Julius Caesar's Massacre of the Usipetes and Tencteri and Recent Archaeological Developments

The Tusculum Portrait, a copy of a contemporaneous portrait of Julius Caesar. Photograph via Wikimedia Commons.

Recent discoveries in the Netherlands have shed new light on a massacre ordered in 55 BCE by Roman general Julius Caesar.

The massacre remained obscure until December of 2015, when a group of archaeologists at Vrije Universiteit Amsterdam announced that they had discovered the site of the massacre in the present-day Netherlands. The discovery has led to significant media attention. For example, the Guardian reports:

The tribes were massacred in the fighting with the Roman general in 55BC, on a battle site now in Kessel, in the southern province of Brabant.

Skeletons, spearheads, swords and a helmet have been unearthed at the site over the past three decades. But now carbon dating as well as other historical and geochemical analysis have proved the items dated to the 1st century BC, the VU University in Amsterdam said.

“It is the first time the presence of Caesar and his troops on Dutch soil has been explicitly shown,” said Nico Roymans, an archaeologist at the institution.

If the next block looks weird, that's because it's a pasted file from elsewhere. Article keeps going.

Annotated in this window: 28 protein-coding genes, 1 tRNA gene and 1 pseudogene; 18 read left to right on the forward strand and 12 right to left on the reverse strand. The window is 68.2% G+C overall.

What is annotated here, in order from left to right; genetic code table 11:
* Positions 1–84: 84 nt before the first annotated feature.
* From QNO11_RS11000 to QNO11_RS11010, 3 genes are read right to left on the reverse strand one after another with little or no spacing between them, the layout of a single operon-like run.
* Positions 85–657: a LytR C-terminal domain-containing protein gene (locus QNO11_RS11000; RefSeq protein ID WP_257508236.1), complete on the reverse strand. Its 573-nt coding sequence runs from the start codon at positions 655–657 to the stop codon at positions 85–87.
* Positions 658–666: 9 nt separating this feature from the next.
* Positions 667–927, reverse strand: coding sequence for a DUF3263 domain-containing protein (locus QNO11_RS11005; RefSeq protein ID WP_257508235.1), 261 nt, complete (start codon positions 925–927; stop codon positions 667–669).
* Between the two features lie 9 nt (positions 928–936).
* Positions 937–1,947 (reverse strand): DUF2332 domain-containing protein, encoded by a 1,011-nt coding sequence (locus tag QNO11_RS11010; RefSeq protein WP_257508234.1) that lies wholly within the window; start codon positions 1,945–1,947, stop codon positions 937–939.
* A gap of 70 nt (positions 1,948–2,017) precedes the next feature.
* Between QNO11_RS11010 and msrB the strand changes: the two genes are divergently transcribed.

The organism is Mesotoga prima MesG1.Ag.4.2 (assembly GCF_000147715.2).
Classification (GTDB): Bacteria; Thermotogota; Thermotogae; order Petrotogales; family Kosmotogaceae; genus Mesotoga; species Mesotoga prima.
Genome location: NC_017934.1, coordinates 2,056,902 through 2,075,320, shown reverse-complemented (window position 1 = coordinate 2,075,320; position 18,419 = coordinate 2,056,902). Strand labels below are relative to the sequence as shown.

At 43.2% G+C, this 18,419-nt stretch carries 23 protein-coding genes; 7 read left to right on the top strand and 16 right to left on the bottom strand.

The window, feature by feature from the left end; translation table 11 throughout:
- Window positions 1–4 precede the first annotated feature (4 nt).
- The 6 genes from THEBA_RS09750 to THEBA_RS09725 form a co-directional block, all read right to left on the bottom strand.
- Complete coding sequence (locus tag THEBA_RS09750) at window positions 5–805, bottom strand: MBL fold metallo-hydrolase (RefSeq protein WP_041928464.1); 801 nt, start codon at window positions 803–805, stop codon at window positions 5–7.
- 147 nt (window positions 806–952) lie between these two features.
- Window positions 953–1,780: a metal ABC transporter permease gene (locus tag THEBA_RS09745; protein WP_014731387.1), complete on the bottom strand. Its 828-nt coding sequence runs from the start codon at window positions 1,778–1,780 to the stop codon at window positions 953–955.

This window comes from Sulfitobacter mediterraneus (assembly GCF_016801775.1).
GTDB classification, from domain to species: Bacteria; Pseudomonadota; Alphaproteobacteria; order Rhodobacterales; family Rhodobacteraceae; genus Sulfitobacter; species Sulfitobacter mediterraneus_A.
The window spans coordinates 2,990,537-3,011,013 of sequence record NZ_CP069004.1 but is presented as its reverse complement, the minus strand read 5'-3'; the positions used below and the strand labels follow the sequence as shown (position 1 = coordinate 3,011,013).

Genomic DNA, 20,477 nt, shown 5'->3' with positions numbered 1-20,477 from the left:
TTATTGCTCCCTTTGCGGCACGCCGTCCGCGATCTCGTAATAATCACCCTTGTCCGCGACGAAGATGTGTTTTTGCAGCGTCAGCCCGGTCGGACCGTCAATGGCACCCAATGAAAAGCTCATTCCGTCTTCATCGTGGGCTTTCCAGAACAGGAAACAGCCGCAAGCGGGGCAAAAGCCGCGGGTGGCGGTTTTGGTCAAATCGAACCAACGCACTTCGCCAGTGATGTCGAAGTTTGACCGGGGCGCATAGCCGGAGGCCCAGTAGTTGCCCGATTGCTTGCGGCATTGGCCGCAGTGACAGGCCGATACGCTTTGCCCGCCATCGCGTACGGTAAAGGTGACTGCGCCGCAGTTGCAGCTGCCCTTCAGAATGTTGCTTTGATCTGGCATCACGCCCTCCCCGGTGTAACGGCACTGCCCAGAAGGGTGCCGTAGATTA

A report at Past Horizons features photographs of items from the excavation sites.

In chapters 13 and 14 of book 4 of his Commentarii de Bello Gallico, Julius Caesar describes how he ordered a massacre of the children and women of the Usipetes and the Tencteri during a truce. These two peoples had fled the territory of the Suebi, a large confederation of Germanic peoples. Plutarch records that Roman statesman Cato the Younger—a contemporary and major critic of Julius Caesar—responded to news of the massacre by saying that Rome should turn Caesar over to the remaining Usipetes and Tenchtheri (see chapter 51 of Plutarch's biography on Cato the Younger).

This, of course, didn't happen—history would certainly have turned out differently if it somehow had!—and Caesar went on to play a pivotal role in the conversion of the Roman Republic into the Roman Empire. Whether the Usipetes and the Tencteri were Germanic or Celtic peoples (or both) is unclear. While Caesar describes them as Germanic and they lived among the Suebi, their names appear to be Celtic.